Before each away game, Pars Review looks at the venue we will be travelling to: its history, with rare photos showing changes to the opposition club's stadium over the years, and how it looks now. On Saturday we travel to Somerset Park, home of Ayr United.
Formed in 1910, Ayr United were the merger of 2 teams from the town - Ayr, and Ayr Parkhouse. Ayr had played at Somerset Park since 1888, and in 1910 the newly formed team remained at that venue, and have done ever since. The ground was initially all uncovered terracing with a small stand. In 1924, a new main stand was built that still remains today. The photo below was taken on the day the stand was opened.
Apart from a covered enclosure being built at the railway end (the current away end) in 1933, the ground changed very little over the years, and in many ways has not changed much in the modern era either. The record attendance at Somerset Park was in 1969 in a game v Rangers. The photo below shows action from that game, with the North terrace on the opposite side of the pitch from the main stand in the background. Note the fans sitting on the narrow track that surrounds the pitch.
In 1970 floodlights were installed, years after many clubs had done so. The following year, the Somerset Road (home end) had a roof added to provide cover behind the goal.
The photos below show action from games in 1974 and 1978. The ground will be immediately recognisable to anyone who has visited it recently.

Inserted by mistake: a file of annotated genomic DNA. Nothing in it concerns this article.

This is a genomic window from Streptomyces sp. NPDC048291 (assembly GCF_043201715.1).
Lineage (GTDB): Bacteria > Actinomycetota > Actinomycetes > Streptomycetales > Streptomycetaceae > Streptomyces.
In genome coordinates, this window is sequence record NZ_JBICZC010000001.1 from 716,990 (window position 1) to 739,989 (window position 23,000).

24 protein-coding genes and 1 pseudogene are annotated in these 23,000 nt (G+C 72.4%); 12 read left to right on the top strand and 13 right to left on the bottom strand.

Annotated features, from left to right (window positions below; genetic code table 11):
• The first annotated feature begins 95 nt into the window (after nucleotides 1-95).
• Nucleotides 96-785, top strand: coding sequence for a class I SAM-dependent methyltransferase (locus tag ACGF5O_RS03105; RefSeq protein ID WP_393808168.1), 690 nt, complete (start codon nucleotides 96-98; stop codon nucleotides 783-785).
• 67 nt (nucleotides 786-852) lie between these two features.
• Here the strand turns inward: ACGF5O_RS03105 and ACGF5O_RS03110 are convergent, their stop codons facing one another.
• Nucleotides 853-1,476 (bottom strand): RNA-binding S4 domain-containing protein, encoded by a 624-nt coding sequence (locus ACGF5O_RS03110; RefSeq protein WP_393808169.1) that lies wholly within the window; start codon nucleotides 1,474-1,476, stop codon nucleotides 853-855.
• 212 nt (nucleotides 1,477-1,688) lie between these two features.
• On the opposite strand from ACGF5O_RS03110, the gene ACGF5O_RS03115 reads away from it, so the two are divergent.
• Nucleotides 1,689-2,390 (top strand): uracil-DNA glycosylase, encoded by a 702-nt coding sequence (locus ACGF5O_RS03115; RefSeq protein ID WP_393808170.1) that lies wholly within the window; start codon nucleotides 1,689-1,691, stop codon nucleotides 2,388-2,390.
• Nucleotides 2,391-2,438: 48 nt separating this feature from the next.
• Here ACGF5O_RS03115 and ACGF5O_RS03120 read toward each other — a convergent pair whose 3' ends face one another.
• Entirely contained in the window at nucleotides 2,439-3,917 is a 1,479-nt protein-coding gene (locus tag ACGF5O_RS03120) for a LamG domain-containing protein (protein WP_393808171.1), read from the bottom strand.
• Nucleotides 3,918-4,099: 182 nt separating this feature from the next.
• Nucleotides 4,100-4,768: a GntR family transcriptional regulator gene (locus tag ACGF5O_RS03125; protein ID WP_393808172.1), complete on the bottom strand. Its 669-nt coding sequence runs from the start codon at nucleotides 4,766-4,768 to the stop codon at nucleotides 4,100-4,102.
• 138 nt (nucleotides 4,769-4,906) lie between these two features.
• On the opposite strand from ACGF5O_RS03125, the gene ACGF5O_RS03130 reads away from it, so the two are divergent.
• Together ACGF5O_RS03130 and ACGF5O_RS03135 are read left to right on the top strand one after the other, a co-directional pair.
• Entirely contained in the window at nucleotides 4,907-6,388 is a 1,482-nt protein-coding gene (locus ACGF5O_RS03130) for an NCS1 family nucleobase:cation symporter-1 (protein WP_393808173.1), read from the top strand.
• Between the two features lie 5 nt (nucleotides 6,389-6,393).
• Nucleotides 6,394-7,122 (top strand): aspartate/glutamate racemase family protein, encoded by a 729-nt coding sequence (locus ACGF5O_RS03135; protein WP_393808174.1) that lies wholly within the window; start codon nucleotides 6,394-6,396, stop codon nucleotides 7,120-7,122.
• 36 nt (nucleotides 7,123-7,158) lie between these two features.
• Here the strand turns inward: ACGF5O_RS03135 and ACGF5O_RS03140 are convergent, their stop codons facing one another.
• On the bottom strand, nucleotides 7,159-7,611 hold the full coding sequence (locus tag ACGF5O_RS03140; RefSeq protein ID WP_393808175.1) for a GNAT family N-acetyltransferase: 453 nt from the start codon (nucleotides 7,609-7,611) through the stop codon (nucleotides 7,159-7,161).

The exterior of the ground has hardly changed over the years. The photo below shows the stadium in 1977.
In 1989, the main stand had an extra section added with 600 seats, bringing the seated capacity in the ground to 1450. The new section of the stand also provided improved disabled access. In 1996, a hospitality suite was opened in the area above the North terrace, and named the Ally MacLeod Suite (see photo below), after Ayr's legendary manager, who was boss in 3 separate spells between 1966 and 1989. In 2011, both roofs at the home and away ends of the ground had extensive work done to upgrade them, with the home end roof also damaged in a storm and requiring repairs.
The photos below show Somerset Park in 2014 and 2015 (photos taken by Pars Review). The main stand is showing its age but the rest of the ground, with the exception of the ancient toilets, is in good condition considering how long it has existed. There is an element of stepping back in time when visiting Somerset Park, but that's not a bad thing.